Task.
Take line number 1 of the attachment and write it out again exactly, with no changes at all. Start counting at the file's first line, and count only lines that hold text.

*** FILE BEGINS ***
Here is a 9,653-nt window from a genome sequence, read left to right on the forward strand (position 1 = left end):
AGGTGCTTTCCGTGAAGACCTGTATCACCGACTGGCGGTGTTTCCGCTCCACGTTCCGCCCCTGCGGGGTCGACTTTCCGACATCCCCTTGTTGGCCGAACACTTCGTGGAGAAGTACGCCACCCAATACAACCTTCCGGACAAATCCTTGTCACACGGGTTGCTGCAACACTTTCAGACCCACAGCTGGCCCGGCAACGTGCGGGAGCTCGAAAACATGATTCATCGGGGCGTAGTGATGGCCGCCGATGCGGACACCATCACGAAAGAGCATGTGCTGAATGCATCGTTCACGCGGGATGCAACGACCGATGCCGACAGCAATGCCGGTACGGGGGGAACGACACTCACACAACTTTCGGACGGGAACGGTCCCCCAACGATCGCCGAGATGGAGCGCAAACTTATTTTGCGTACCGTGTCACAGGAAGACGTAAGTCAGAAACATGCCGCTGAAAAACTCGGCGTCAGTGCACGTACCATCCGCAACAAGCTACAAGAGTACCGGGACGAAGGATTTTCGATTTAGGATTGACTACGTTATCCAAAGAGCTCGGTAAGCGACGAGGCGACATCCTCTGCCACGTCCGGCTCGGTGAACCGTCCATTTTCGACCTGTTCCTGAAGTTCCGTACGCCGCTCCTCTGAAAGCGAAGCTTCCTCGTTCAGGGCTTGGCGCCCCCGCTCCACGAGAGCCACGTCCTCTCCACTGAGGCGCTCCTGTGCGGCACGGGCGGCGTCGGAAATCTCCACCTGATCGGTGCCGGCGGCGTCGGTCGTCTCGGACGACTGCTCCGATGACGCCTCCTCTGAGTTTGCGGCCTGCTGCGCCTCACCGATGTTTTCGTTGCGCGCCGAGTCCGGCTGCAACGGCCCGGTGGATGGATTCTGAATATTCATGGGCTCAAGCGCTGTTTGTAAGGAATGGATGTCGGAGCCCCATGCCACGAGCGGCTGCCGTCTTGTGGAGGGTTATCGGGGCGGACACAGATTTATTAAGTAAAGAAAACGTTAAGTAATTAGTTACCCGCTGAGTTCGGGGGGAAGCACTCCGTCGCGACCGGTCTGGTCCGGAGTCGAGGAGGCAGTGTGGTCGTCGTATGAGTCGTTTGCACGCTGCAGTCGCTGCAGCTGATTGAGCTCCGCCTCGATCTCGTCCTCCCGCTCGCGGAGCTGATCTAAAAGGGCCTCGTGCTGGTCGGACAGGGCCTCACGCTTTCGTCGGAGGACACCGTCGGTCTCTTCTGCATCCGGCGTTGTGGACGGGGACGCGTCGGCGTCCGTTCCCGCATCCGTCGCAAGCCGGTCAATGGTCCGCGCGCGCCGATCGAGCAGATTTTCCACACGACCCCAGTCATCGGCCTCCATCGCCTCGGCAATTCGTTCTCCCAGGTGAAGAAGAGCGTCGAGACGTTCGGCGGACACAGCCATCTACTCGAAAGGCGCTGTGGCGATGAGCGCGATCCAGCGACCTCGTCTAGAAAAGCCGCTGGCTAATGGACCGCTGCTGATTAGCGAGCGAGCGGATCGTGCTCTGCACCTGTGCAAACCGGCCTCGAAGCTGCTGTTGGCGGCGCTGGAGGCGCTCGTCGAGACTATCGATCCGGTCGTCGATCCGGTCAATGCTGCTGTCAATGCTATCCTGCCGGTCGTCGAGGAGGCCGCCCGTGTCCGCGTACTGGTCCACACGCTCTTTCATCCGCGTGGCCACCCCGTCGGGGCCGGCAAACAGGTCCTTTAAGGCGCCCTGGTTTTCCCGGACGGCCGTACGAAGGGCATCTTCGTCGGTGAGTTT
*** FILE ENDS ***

Here is a 9,653-nt window from a genome sequence, read left to right on the forward strand (position 1 = left end):